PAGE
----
Still, friction remains within the Sino-American relationship. Last week, President Trump signed two bills into law backing pro-democracy demonstrators in Hong Kong. China’s Ministry of Foreign Affairs quickly reacted, stating that American lawmakers had “sinister intentions” and adding that China would take “strong counter-measures” in return.[3][4]

The Latest on Consumer Spending and Consumer Confidence
Personal spending was up 0.3% in October, according to the Department of Commerce. This happened even with no gain in household incomes.

The Conference Board said its Consumer Confidence Index came in at 125.5 for November. Even though it has declined for four straight months, the index remains well above levels seen during the first half of the decade.[5][6]

[1] www.wsj.com/market-data

[2] quotes.wsj.com/index/XX/990300/historical-prices

[3] www.politico.com/news/2019/11/27/us-trade-deal-china-074230

[4] www.cnbc.com/2019/11/29/dow-futures-black-friday-thanksgiving-holiday.html
[5] www.morningstar.com/news/dow-jones/201911276898/us-gdp-growth-revised-up-to-21-rate-in-third-quarter-2nd-update
[6] www.briefing.com/calendars/economic/display-article?ArticleId=ER20191126100000ConsumerConfidence&FileName=conf.htm

Tax Tips – End-of-the-Year Tax Tips

With all the hustle and bustle of the holidays, taxes are likely the last thing on your mind. You have until April, right? Well, there are a few end-of-year tips that you should get ahead on now to save yourself time (and money) come April.

    Donate stock that has appreciated in value – You can donate stock that has appreciated in value that you’ve had for at least a year. This can result in significant income tax savings. Also, donating stock saves you more on taxes than donating cash because there’s no capital gains tax when these stocks are given to a nonprofit. You also save on future capital gains taxes.

    Increase your 401(k) contributions – You’re allowed to contribute up to $19,000 this year if you’re under 50 and $25,000 if you’re 50 and older, and contributing more to your 401(k) by the end of the year means that you will have a lower income tax. This is especially beneficial if you’re between tax brackets.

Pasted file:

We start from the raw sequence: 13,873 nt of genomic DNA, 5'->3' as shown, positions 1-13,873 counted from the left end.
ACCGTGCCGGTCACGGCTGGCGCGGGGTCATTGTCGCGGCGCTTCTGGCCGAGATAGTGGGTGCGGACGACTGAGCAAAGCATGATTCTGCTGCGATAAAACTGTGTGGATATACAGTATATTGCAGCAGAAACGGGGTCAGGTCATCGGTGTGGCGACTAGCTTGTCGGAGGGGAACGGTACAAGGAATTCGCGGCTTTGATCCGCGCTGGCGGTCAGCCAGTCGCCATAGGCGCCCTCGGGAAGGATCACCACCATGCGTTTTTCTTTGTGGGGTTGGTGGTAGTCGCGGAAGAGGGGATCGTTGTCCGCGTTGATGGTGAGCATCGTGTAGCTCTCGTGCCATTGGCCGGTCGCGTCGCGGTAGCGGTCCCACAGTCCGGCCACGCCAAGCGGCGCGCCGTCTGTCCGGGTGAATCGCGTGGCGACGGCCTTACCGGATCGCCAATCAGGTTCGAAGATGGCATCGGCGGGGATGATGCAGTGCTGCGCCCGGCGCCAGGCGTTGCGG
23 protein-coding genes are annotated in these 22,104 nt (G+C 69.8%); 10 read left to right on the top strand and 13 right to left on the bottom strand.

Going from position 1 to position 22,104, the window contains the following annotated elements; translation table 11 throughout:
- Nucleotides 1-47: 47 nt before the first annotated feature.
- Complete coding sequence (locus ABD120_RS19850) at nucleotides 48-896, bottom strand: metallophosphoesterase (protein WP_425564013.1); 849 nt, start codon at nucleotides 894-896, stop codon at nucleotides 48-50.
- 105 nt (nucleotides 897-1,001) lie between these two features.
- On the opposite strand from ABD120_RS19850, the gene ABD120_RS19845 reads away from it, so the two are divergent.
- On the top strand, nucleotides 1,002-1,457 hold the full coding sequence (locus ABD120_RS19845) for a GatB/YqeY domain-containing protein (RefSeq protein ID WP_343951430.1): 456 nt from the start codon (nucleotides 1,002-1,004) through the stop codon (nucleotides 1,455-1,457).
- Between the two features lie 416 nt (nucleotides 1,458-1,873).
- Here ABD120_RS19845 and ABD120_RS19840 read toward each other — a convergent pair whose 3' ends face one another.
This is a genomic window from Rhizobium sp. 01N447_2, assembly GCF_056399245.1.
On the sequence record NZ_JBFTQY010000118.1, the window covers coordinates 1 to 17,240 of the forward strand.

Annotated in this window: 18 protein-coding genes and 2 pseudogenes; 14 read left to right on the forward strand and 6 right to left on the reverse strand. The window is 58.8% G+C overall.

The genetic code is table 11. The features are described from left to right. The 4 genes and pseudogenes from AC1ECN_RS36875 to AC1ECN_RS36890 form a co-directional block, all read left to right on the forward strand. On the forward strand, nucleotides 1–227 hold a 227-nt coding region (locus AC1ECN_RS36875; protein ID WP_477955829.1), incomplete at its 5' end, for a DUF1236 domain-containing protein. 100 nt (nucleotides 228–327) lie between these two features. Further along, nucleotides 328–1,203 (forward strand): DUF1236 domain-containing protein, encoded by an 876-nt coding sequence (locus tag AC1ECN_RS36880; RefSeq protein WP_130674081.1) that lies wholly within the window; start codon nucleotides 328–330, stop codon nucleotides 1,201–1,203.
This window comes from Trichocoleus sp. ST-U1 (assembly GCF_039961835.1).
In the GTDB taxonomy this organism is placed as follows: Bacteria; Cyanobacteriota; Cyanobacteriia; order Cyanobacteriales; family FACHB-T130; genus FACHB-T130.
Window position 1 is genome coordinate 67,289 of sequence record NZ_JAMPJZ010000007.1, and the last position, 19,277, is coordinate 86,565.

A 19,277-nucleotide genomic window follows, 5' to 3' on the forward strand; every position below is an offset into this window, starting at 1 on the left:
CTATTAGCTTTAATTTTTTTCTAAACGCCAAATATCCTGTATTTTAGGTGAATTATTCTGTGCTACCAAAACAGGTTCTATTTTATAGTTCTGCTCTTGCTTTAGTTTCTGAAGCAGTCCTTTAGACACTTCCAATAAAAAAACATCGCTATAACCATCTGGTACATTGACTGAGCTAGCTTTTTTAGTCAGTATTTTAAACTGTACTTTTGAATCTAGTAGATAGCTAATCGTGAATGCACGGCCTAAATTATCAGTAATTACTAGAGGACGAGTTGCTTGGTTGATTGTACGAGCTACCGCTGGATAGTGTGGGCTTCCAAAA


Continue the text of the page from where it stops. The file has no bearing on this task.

* This information is not intended to be a substitute for specific individualized tax advice. We suggest that you discuss your specific tax issues with a qualified tax professional.

Tip adapted from Kiplinger[9]

[9] www.kiplinger.com/slideshow/saving/T023-S002-money-moves-to-make-now-to-prepare-for-2020/index.html

Major Indices Move Lower – WEEKLY UPDATE – NOVEMBER 25, 2019

The Week on Wall Street
Stocks declined last week as mixed signals emerged about the progress of U.S.-China trade negotiations.

The three major Wall Street benchmarks all took weekly losses. The Dow Jones Industrial Average declined 0.46%; the S&P 500, 0.33%, the Nasdaq Composite, 0.25%. Also pulling back, the MSCI EAFE index, tracking developed stock markets outside the U.S. and Canada, retreated 0.69%.[1][2]

Nothing Conclusive Regarding Trade
As the market week ended, there was still haziness surrounding the state of U.S.-China trade discussions. Were negotiators on the cusp of a phase-one deal or further away?

Friday, President Trump told reporters that a deal was “very close,” but Chinese President Xi Jinping said that his country could decide to “fight back” against certain terms. Last week, a bill intended to support Hong Kong protesters advanced through Congress, and that development was not taken well in Beijing.[3][4]

The Fed Assesses the Economy
Federal Reserve officials gathered for their October meeting “generally saw the economic outlook as positive” according to minutes from the central bank’s October monetary policy meeting released Wednesday. Some of them termed the economy “resilient.”

The minutes also noted that the Fed would wait to assess the impact of its recent interest rate cuts and that any upcoming policy decisions might be data dependent.[5]

Strength in the Housing Sector
Existing home sales improved 1.9% last month, by the estimation of the National Association of Realtors. Year-over-year, sales were up 4.6% through October, and the median sale price was $270,900, 6.2% above where it was 12 months earlier.

Wednesday, the Census Bureau said that single-family home construction increased for a fifth straight month in October. In addition, the pace of building permits for new homes hit a level unseen since 2007.[6][7]

What’s Ahead
This will be an abbreviated trading week on Wall Street. U.S. stock and bond markets are closed on Thanksgiving Day (Thursday), and then reopen for a half-day session on Friday.

[1] www.wsj.com/market-data

[2] quotes.wsj.com/index/XX/990300/historical-prices

[3] www.cnbc.com/2019/11/22/dow-futures-amid-us-china-trade-uncertainty.html

[4] www.cnbc.com/2019/11/22/hong-kong-rights-bill-unlikely-to-derail-us-china-trade-talks.html

[5] www.marketwatch.com/story/fed-minutes-show-worries-about-economy-had-eased-a-bit-2019-11-20

[6] www.inman.com/2019/11/21/existing-home-sales-pick-up-in-october-after-slump-nar/

[7] www.marketwatch.com/story/permits-for-new-home-construction-hits-post-recession-record-high-in-october-2019-11-19

Tax Tips – It’s Never Too Early to Start Thinking About 2020 Taxes

Even though it’s only November, it’s never too early to start thinking about your
2020 taxes in April. There are a few things you can do to prepare early, including:

    • Doing a paycheck checkup. We’ve recently talked about the importance of making sure your withholding status is correct, and if you haven’t already done so, now’s the time.